There are a growing number of resources and organizations dedicated to helping women in technology, many started by female pioneers who had to make their way through unchartered territory just one generation ago. At Stanford, I was a member of the Women in Management club where leaders like Mayer came to speak about their ambitions and tactics for achieving their ideal balance in life. Today, I subscribe to Women 2.0 (, a Kauffman-backed organization that offers content, community and conferences for women founders in tech. It's inspiring to keep tabs on other female entrepreneurs, and I've attended several events in San Francisco where I got to connect with other female founders. Springboard Enterprises ( is another useful program that matches female entrepreneurs with coaches, industry contacts and investors. I have coffee every month with different female business owners who openly and warmly share experiences and advice. Check Meetup and local universities to find other groups of like-minded women near you. These are ideal places for networking, finding mentorship, sourcing investors and generating peer support groups.

  3. Don't Forego Funding: VCs Are Becoming More Balanced
    The venture community seems to be turning over a new leaf with the recent wave of successful startups with strong female customer bases. Women make up 60% of Zynga's customers, 77% of Groupon's customers, 82% of Pinterest's users and 70% of all ecommerce buyers. I am a huge online shopper myself and I was able to leverage that authenticity to attract venture backing for my ecommerce startup last August. If your target market is women, you can leverage your experiences and build a better story of how your company will reach other females. Depending on your company you may also be eligible for government grants that are given to organizations run by women.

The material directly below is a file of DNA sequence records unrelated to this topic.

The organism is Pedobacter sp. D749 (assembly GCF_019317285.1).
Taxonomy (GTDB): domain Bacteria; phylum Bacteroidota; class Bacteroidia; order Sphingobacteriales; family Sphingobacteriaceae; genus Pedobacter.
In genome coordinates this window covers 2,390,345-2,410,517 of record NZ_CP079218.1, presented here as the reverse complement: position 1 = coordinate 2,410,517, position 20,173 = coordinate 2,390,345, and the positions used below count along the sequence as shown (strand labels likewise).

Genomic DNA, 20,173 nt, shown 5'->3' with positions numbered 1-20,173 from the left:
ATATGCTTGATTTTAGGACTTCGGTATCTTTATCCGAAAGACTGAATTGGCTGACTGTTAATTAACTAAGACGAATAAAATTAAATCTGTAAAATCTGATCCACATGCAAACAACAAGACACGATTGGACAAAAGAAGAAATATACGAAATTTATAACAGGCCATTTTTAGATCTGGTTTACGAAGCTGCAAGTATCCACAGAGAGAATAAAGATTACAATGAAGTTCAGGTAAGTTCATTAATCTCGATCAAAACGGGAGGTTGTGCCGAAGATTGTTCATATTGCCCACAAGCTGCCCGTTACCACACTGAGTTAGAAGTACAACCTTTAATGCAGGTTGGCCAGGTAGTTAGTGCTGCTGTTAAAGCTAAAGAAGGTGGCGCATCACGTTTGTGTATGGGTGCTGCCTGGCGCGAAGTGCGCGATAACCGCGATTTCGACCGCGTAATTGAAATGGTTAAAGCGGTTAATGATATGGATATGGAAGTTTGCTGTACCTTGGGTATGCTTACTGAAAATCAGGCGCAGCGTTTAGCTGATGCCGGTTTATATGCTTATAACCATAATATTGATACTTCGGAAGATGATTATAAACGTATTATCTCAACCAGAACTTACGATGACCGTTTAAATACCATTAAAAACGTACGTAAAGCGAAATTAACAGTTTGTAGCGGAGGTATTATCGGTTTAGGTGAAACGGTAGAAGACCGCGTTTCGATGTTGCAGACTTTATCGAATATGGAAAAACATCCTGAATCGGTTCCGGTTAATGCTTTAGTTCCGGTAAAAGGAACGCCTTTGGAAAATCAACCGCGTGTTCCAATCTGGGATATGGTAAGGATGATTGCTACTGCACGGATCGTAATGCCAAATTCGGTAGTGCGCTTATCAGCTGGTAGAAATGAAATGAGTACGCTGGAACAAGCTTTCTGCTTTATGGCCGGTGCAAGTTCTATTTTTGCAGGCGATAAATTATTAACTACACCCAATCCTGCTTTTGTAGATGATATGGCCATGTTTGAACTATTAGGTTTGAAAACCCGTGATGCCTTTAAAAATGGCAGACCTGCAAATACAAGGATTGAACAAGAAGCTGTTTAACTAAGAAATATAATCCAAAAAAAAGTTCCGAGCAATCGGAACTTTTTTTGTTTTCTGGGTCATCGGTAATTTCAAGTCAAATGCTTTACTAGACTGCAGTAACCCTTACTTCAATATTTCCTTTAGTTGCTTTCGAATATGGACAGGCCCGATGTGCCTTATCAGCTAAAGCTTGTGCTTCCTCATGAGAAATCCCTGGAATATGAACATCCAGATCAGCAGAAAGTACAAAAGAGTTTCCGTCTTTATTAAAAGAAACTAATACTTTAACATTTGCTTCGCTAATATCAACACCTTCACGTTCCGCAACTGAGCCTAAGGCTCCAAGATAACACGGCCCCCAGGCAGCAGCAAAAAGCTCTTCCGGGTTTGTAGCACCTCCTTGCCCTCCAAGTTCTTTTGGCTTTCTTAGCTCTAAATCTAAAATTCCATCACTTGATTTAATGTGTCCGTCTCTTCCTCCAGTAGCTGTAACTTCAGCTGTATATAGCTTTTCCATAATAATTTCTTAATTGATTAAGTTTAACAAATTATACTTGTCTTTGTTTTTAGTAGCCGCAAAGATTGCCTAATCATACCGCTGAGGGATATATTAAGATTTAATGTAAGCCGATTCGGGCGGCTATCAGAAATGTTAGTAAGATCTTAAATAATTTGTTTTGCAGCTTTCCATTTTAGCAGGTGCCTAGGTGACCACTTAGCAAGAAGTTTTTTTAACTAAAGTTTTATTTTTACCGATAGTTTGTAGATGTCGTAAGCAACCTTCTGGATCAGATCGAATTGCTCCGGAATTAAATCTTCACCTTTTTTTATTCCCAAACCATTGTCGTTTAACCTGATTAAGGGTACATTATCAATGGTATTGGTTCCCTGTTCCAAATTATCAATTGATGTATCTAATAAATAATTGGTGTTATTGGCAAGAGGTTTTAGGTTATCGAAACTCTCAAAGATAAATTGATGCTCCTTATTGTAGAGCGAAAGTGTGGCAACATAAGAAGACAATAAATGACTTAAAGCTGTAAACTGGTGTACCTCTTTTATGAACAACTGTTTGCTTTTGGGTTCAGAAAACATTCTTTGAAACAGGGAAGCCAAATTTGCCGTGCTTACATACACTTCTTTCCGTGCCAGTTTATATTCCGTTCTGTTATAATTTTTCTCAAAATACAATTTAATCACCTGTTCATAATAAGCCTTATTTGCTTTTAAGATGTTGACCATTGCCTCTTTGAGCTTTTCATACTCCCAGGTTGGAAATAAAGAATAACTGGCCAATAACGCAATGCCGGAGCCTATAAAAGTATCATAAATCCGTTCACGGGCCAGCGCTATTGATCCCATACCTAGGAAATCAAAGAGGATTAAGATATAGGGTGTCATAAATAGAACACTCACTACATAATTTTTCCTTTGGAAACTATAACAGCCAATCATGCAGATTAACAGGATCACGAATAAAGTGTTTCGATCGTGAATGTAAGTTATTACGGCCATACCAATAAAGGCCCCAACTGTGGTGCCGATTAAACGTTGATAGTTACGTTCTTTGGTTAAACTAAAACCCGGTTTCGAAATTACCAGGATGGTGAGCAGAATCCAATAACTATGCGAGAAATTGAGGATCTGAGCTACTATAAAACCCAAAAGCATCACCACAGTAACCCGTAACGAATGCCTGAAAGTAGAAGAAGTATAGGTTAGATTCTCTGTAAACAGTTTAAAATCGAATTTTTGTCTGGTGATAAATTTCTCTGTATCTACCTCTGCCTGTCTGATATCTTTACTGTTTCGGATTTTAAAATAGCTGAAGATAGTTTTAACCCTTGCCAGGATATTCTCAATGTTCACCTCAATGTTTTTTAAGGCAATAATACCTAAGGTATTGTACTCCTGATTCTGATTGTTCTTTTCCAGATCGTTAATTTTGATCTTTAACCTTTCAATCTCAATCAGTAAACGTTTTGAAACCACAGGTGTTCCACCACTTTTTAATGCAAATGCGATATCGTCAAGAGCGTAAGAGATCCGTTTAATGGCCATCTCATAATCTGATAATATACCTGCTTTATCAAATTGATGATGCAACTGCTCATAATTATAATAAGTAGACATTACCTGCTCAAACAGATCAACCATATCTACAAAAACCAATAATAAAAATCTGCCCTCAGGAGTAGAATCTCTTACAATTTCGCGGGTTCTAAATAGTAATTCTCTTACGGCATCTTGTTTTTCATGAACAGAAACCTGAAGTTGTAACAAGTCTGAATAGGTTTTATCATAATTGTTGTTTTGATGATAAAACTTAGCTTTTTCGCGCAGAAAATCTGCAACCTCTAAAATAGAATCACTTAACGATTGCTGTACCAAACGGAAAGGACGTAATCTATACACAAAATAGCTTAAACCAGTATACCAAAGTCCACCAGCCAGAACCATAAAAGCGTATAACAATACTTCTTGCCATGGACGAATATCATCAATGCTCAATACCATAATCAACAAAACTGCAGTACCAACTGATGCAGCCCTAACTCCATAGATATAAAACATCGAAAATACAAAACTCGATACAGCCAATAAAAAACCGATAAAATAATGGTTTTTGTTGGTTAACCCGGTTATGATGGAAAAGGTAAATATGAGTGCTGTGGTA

4. Learn To Lead: We Need More Movers, Shakers and Mentors
    Speak with conviction when you are speaking to others and avoid trailing off or framing things like a question. You are an expert in your own area and you should speak about it confidently. Know your weaknesses and build a strong team around you that can support you. Sometimes this means hiring other women – but mostly it means hiring the best person for the job. There were a few female engineers who applied for my company and I was definitely rooting for them, but at the end of the day they weren't all the best candidates. To be a strong leader for my company, I needed to select the best person for the job. Put yourself out there as a mentor for younger women, both in your company and externally. You'll be giving back to the next generation of entrepreneurs while also building your own network.
    WE NEED MORE WOMEN ENTREPRENEURS!  Please share any other tips or ideas you have in the comments.  

Read more »

Purchasing and How to manage this Process - Weekly biz Mentoring Tips